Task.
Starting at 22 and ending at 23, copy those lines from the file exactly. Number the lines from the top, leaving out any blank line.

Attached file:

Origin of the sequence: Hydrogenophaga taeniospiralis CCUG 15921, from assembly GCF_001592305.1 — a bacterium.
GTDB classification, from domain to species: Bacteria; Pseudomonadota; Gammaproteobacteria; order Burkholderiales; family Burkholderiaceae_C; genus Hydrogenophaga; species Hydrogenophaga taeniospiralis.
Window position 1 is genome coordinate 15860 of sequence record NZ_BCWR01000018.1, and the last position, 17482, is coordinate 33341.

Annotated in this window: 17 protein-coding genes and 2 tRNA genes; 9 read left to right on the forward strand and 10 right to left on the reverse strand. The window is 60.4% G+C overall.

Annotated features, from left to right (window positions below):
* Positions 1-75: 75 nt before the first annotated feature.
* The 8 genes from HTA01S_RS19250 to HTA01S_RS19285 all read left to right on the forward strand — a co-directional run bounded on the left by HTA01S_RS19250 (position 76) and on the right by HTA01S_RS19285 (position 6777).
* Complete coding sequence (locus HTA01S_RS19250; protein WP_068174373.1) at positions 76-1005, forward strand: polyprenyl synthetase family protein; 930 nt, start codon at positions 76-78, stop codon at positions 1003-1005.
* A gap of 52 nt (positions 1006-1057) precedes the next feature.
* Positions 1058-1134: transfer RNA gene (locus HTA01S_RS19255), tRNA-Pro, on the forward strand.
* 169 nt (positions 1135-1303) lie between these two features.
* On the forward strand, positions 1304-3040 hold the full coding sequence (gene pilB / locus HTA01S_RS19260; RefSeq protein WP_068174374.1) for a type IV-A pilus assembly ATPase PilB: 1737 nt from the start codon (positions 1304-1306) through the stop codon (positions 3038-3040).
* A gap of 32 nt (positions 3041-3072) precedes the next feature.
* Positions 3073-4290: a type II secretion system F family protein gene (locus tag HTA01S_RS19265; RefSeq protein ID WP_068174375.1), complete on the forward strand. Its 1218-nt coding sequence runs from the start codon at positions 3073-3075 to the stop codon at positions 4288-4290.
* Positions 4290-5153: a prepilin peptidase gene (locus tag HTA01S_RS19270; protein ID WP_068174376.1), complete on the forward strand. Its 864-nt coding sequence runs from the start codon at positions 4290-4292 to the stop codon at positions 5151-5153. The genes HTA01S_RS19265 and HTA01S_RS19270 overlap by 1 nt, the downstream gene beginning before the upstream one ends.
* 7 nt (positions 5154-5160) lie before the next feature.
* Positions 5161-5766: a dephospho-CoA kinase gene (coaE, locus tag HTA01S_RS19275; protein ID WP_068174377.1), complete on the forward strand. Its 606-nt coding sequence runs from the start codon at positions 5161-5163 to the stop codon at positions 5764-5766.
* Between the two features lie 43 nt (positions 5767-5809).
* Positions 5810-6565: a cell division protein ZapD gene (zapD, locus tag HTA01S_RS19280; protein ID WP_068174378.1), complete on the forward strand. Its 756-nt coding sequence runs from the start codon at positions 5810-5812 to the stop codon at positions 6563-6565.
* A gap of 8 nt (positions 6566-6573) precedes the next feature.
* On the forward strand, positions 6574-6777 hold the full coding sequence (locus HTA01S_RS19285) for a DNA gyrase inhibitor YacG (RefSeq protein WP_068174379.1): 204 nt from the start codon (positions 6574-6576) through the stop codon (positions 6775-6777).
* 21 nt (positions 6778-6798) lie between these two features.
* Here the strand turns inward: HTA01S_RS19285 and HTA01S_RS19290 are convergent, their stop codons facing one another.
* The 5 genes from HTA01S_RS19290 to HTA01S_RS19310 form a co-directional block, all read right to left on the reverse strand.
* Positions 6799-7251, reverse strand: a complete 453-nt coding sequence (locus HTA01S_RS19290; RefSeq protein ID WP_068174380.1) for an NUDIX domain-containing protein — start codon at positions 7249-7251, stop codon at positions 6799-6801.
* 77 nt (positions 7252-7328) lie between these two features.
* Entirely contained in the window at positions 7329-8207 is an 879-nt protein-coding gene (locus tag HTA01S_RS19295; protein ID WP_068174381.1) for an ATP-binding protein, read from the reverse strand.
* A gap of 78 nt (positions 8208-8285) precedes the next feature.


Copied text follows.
* 21 nt (positions 6778-6798) lie between these two features.
* Here the strand turns inward: HTA01S_RS19285 and HTA01S_RS19290 are convergent, their stop codons facing one another.